In fashion, jewelry and other accessories are often used to add a bit of glitz and glamour. When it comes to interior design, there are also certain products available that are great for “accessorizing” an application. Metal tile, in particular, has grown in popularity in recent years - offering many options for spicing up a design.
“There are small borders and decoratives that add a touch of coordination to a space such as a kitchen,” said Gary Marmer of Questech in Rutland, VT, a manufacturer of metal tile products.
Marmer went on to explain that 10 years ago, there essentially was no metal tile category in the tile industry. “You needed a metal worker to install [a piece of metal],” he said. “The founder of our company, Roger Questel, invented a lightweight metal tile. We partnered with Crossville early on, and together we created the metal tile category. We provide [metal tile collections] to many manufacturers, and we also have our own lines.”
Over the last decade, Marmer has noticed a shift in what many homeowners consider a dream kitchen. “Ten years ago, it was all about making your kitchen look commercial,” he said. “Today, people want warmer and softer [materials]. Yellows are really hot now. Our metals are evolving too. We have intentionally warmed them up. They are much more in tune with what people want in their home.”
When producing new metal tile lines, Questech takes its cue from hardware and appliance manufacturers, according to Marmer. “We are strongly influenced by the home hardware and home accessory business,” he said. “[Our products] are physically designed with that in mind.”
Today, metal tiles are being used as decorative applications to create subtle texture and interest as accent pieces. But accent pieces do not necessarily have to be limited to small accent dots or liners, they can be used on a slightly larger scale too.
Another development that is being seen with metal tile and accessories - although it affects all tile and home hardware products as well - is anti-microbial protection. “Our protective coating serves two purposes,” said Marmer. “It resists water and abrasion so the metal won’t rust or scratch, and it is anti-microbial, which is beneficial especially in a kitchen or bath situation, fighting stain and odor-causing bacteria and mold.”
Customizing Metal TilesFor homeowners and designers looking to add a unique touch to their interior spaces, customized metal tiles are an ideal option. “Our tiles are metal veneer,” explained Dennis Fox of Metalmorfik LLC in Franklin, MI. “It is a process that involves putting a surface on pretty much anything. In the case of tile, we can do very dramatic and interesting designs.”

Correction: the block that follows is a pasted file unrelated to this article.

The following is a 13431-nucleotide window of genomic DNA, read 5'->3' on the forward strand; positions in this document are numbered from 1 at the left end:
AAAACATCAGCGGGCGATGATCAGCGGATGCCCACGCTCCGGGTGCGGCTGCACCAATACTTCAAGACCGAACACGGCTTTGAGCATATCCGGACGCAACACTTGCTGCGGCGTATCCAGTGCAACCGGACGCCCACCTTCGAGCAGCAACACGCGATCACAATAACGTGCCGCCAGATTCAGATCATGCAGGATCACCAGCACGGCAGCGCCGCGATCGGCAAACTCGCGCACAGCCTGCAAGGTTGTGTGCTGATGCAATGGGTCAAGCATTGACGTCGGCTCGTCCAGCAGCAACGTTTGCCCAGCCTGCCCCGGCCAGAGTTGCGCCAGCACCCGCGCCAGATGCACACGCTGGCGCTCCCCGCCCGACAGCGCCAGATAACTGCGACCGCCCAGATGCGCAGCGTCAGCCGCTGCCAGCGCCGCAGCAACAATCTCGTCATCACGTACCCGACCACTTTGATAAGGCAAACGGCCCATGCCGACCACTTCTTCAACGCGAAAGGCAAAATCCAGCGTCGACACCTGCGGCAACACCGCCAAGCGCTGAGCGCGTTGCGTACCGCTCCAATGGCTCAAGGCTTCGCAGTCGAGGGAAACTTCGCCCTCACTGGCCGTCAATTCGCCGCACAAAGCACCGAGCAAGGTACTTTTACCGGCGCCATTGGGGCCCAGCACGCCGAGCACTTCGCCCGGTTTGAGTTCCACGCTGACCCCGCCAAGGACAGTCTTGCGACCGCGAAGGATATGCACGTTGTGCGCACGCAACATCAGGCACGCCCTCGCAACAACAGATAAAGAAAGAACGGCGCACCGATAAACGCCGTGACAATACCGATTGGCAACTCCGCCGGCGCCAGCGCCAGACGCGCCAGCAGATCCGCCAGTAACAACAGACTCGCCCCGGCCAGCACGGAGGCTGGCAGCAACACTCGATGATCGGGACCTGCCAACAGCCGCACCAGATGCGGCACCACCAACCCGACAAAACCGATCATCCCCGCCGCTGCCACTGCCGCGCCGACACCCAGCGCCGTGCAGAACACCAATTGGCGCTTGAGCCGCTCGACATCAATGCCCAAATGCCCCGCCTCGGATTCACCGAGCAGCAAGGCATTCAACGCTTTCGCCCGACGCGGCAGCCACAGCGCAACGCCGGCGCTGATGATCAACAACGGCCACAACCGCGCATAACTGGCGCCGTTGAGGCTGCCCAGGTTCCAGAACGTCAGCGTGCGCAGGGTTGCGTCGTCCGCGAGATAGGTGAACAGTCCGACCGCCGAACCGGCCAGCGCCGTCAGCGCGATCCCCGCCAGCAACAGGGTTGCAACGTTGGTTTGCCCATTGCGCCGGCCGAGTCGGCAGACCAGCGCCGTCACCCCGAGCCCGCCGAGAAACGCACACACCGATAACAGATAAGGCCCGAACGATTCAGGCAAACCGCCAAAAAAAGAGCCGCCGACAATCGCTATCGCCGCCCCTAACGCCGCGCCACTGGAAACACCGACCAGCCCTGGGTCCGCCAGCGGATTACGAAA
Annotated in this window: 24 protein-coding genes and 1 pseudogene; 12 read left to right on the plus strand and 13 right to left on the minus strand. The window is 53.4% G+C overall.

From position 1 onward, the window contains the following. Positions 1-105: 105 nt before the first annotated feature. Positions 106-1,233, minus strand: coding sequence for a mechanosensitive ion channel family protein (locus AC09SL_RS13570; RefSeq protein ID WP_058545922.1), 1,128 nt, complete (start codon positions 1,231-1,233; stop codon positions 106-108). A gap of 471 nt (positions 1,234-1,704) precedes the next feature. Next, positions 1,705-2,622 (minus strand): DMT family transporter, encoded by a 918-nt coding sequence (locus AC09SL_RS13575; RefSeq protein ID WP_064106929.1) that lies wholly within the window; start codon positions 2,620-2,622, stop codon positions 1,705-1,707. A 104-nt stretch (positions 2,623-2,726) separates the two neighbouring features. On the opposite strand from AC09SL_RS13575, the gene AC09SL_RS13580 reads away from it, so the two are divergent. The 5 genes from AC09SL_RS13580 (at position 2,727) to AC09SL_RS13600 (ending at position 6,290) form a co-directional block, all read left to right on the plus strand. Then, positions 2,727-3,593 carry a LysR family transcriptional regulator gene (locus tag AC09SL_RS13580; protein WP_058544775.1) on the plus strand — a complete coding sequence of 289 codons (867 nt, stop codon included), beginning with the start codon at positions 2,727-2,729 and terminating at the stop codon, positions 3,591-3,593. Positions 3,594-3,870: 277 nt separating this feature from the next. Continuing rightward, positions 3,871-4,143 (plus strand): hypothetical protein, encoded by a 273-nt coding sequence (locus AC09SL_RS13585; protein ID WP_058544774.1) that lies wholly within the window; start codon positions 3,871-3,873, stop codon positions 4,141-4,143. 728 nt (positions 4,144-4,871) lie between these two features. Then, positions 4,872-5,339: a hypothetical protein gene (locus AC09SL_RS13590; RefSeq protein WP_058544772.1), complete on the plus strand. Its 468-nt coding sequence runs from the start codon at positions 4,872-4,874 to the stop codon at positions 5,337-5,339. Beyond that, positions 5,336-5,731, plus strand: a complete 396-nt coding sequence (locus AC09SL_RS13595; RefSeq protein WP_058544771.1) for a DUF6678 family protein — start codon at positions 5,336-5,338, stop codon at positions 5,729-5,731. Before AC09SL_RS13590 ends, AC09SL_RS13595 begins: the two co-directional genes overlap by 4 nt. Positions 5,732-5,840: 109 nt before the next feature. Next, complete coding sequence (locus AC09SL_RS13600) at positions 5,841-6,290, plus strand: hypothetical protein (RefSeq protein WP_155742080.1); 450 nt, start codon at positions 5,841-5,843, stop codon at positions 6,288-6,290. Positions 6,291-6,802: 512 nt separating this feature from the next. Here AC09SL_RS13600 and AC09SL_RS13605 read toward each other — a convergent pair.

Fox explained that Metalmorfik has been making metal tile for about five years. “I have been doing metal work for 35 years, and I have always aspired to do larger objects,” he said. “I developed the process for metal veneering over the last eight years. It’s just been so much fun. It has opened so many avenues.”
Because the metal veneers do not need to be fired like ceramic tiles, the turn-around time is quick, according to Fox. “It makes it easier for us to do custom tile,” he said. “Veneers are very versatile and flexible. People come into our studio and leave and say they are overwhelmed with what they saw.”
The veneers are available in different metals, including bronze and aluminum, and they can basically replicate any design. “For example, a 24-inch-square tile was taken off an antique wood tile, and we recreated this amazing tile,” said Fox.
Right now, fireplaces are a popular application for the metal veneer tiles, according to Fox. “We are able to make the tiles to fit exactly,” he said. “If there is a 61-inch span, we can make the tile to fit equal so there is no cutting.”
Influenced by Local SurroundingsCyndi Burkey of Marin DesignWorks has noticed that the metal tile products that she sells at the company’s showroom in Sonoma, CA, reflect its serene environment. “We are in the middle of wine country and also close to the Pacific Ocean,” she said. “We sell a lot of designs that are actually geared towards the wine country, such as grapes and grape leaves.”
Another popular seller at Marin DesignWorks is a bronze tile that looks like a Tsunami wave, according to Burkey. “They are used as decos in fireplaces,” she said. “[Also], a bronze nautilus shell that looks like a fossil sells well, as well as Celtic designs - both in bronze and pewter.”
Overall, Burkey finds that metal tile accents are being used most in kitchen designs. “Demographics really dictate what is going to be sold in a particular area,” she said.